THE DEBATE over the city budget year continues, since an adequate fund balance is still an issue.
Here's something that should be added to the debate: What tax-exempt nonprofit institutions should be contributing to the city? They're exempt from taxes, including property taxes. Considering the billions in property owned by nonprofits - including the city's big universities and hospitals - this lost revenue is especially troubling as the city scrambles to impose new taxes on everyone else. Until a state law was passed in 1995, some nonprofits made payments in lieu of taxes (PILOTS). Few make those now.
A panel of local college presidents affiliated with the Chamber of Commerce is poised to argue all that they do contribute; they're writing a report outlining the services and economic benefits their institutions provide to the city-the jobs they provide, the dollars their students spend and their community investments -in hopes of keeping the city from reaching into their pockets for more. To be sure, those contributions are considerable.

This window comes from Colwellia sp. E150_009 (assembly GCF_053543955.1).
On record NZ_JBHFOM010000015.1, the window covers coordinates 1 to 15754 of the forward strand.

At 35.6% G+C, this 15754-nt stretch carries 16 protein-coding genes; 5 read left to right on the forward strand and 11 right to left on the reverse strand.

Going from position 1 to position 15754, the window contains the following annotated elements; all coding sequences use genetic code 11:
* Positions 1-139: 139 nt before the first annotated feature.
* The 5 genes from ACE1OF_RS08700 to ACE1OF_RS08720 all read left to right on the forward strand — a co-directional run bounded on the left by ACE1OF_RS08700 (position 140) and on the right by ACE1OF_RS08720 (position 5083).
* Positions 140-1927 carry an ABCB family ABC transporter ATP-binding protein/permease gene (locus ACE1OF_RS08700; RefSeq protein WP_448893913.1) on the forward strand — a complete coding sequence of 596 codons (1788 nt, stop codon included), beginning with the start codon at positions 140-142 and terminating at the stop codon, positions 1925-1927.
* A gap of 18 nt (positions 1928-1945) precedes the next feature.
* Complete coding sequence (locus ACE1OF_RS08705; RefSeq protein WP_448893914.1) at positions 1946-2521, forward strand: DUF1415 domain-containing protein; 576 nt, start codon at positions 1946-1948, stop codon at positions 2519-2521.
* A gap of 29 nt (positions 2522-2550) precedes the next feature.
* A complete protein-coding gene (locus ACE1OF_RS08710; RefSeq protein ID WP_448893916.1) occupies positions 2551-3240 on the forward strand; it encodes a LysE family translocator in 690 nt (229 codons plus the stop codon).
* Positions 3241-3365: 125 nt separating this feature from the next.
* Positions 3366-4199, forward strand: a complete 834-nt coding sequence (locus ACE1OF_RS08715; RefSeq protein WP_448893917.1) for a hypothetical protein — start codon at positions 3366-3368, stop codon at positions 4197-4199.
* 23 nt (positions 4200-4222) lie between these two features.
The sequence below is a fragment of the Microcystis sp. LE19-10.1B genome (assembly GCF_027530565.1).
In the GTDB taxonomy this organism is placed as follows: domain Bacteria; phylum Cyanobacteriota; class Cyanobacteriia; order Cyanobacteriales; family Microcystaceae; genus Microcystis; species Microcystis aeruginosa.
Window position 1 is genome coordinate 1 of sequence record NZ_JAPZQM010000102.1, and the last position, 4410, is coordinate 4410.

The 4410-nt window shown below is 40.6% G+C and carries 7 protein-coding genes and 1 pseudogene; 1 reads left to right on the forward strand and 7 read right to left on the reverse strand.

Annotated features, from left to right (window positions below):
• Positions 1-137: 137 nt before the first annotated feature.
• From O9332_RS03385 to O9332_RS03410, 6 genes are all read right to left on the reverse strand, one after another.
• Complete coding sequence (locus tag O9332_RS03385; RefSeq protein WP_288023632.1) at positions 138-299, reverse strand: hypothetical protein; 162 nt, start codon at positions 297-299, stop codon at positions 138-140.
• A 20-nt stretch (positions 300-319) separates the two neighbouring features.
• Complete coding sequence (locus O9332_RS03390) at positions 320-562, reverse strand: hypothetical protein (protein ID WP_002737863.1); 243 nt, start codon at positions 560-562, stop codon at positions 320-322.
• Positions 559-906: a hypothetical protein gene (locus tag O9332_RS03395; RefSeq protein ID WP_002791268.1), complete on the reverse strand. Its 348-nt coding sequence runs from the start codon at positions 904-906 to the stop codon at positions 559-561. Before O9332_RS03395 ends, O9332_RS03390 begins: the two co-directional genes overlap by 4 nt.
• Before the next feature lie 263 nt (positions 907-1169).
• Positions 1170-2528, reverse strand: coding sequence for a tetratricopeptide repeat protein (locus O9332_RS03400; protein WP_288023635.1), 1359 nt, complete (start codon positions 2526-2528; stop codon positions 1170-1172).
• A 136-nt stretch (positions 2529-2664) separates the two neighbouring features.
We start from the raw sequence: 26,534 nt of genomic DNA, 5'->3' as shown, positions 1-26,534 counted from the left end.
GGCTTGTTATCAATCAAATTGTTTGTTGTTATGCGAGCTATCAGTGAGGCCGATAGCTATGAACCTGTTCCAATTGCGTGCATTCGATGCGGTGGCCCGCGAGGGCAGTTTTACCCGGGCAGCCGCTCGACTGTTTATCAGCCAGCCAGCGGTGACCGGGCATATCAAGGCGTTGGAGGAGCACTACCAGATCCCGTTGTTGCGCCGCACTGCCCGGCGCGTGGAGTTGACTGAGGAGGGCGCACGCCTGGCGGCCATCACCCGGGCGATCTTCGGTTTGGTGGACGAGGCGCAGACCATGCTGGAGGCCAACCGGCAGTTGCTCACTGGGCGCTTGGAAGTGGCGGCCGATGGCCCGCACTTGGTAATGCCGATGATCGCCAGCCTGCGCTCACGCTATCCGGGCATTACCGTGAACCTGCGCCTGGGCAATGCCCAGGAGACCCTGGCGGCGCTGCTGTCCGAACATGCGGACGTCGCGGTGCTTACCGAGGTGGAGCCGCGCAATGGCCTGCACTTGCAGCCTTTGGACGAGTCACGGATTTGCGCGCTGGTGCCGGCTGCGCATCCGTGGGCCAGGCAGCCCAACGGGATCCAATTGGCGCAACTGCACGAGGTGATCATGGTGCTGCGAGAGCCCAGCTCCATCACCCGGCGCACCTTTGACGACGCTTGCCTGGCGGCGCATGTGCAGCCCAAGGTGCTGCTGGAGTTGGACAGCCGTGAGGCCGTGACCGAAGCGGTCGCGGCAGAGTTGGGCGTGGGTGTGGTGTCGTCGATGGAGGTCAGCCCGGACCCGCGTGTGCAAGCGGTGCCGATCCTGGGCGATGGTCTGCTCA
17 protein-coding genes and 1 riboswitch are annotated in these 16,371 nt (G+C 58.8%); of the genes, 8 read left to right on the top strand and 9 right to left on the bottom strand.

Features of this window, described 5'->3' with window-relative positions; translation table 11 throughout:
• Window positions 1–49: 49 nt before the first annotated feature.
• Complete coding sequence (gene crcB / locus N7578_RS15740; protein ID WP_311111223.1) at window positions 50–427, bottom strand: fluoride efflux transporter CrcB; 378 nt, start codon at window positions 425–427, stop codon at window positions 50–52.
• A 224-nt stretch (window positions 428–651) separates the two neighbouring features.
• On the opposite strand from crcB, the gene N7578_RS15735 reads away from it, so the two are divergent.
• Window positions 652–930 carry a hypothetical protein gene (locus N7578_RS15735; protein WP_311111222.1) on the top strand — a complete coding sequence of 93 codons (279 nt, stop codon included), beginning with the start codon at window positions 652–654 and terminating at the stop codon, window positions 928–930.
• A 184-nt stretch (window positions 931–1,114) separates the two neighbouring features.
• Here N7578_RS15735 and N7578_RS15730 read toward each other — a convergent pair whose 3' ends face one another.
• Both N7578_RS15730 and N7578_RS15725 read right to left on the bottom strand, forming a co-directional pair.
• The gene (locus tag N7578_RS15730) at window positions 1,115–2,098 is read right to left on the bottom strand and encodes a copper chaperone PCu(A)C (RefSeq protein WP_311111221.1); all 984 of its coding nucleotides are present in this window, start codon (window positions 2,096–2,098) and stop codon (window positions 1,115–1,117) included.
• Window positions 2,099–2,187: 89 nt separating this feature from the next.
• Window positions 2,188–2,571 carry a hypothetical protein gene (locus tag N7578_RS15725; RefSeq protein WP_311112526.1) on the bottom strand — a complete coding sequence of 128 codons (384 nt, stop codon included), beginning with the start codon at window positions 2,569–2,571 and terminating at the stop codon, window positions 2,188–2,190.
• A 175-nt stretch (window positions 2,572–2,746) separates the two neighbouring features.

And yet, we hope that exercise has little impact on the city's strategy for getting PILOTS from nonprofits.
While part of their job is to cover the cost of delivering services, taxes should not be confused with fees. Calculating tax liability based on the number of services we do or don't consume is a dangerous policy. After all, if universities and other institutions get to do that, why not everyone? An average citizen could argue that since he has no children in public school, never calls the cops, has never had a fire, and spends every weekend down the Shore, he should pay less than someone else. In part, taxes are what we contribute to be part of society; no one should be totally exempt from that. *